Hello and happy Friday! It’s truly a new day and there is much to be thankful for and to look forward to. With the current make up of Congress and the White House, EcoRight voices are more important than ever. Let’s roll up our sleeves.
The EcoRight Speaks, season 2, episode 2: This week, we shared my conversation with one of the co-authors of the World’s Littlest Book on Climate Change, 10 Facts in 10 minutes about CO2.
Mike Nelson, our guest, is an award-winning meteorologist from Denver, Colorado. Mike has won 18 Emmy awards for Outstanding Weather Anchor. (Side note: in our Skype conversation, I could see some of his Emmys on a shelf behind him.) He breaks down the difference between weather and climate in an easy way and talks about how he got interested in spreading the word on climate change.
Tune in next week for my conversation with Martin Ogle, the entrepreneur behind the ALL Careers Initiative, his effort to incorporate sustainability into all professions, not just so-called green jobs.
Spotlight on Spokespeople: We were happy to see Nicole Kirchhoff, one of our newest team members, published by the Invading Seas Project with her op-ed challenging the Florida delegation to quickly fill in the shoes left by the now retired Rep. Francis Rooney. In Wanted: New conservative leadership to address the challenges of the climate crisis, Nicole writes: “Florida is particularly vulnerable to the damage caused by the warming climate. You’d think a sense of urgency would overcome political obstinance. Yet only two Republicans in Florida’s congressional delegation, Congressmen Carlos Curbelo and Francis Rooney, have put forward serious, conservative solutions to the climate crisis. Neither is still in office, leaving a climate leadership vacuum in the Florida delegation, to whom I ask — who among you will lead this country toward an equitable carbon pricing system, one that relies heavily market-based solutions to the climate crisis?“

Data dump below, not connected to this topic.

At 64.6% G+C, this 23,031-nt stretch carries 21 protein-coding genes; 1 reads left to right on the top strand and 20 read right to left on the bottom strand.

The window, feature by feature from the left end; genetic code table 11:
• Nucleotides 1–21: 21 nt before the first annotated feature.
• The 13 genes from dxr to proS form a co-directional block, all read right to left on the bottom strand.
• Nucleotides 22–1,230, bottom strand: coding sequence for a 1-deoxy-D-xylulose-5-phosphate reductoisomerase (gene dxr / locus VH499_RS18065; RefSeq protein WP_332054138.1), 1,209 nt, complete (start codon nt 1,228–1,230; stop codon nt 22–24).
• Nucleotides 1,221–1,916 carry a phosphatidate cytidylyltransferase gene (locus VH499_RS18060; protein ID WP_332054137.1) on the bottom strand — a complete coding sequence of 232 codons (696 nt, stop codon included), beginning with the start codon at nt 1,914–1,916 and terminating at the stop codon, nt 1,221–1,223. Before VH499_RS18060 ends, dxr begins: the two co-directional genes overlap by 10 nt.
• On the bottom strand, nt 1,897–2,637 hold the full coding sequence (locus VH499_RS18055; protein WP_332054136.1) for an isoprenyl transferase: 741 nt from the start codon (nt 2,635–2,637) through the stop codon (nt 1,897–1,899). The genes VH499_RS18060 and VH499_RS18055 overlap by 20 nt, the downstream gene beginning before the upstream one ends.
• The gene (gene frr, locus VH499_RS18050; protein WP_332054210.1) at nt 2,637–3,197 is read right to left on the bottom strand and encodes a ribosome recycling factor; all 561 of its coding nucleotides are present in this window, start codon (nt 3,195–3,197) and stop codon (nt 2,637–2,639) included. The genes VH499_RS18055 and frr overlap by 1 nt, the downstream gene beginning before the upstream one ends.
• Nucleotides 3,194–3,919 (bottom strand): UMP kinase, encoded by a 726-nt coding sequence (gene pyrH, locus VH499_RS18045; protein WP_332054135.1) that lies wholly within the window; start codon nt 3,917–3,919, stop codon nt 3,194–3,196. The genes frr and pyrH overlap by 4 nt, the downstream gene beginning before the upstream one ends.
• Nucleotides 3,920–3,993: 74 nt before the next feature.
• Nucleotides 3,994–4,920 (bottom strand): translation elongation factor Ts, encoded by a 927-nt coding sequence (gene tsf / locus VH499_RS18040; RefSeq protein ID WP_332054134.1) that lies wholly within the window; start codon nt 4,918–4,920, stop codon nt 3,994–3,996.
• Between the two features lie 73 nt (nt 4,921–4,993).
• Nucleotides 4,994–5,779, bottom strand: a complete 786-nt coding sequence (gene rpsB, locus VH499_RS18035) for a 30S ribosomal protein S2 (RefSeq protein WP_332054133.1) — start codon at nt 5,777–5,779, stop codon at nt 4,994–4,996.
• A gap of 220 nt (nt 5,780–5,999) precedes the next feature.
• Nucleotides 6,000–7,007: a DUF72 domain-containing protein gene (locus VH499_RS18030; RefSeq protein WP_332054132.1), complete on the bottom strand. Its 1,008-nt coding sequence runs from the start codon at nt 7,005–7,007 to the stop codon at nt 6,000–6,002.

Chamber endorses market-based climate action: The U.S. Chamber of Commerce, once a powerful obstacle to the passage of climate change legislation, has issued a new approach to climate change which includes support for market-based solutions.
“We believe that there is much common ground on which all sides of this discussion could come together to address climate change with policies that are practical, flexible, predictable, and durable. We believe in a policy approach that acknowledges the costs of action and inaction and the competitiveness of the U.S. economy,” the group’s climate statement reads. The Chamber believes any policy should “support a market-based approach to accelerate GHG emissions reductions across the U.S. Economy” and also that such policy should be bipartisan and built for durability.
According to Marty Durbin, the president of the Chamber’s Global Energy Institute: “While the Chamber is not endorsing any specific proposals at this time, this update to our climate position is not intended to exclude any of those options, but rather to strengthen overall support for market-based solutions.”
This week’s must read: Alaska’s young Republicans: it’s time to act on climate change (Anchorage Daily News) “As young conservatives and active members of the GOP, we worry that if our party fails to address climate change soon, its political future may be at risk,” Jackson Blackwell and Kobe Rizk write. “By supporting a targeted, free-market response to the climate crisis — such as the Baker-Shultz Plan — our party can uphold its core values while gaining the support of new constituencies.” Both writers are involved in Alaska politics and Blackwell is Alaska Regional Director for Young Conservatives for Carbon Dividends.
Quote of the week: “We cannot solve the climate crisis without effective carbon pricing.” Janet Yellen, nominee to serve as Secretary of the Treasury.
Rest. Breathe. Read. Enjoy your weekend.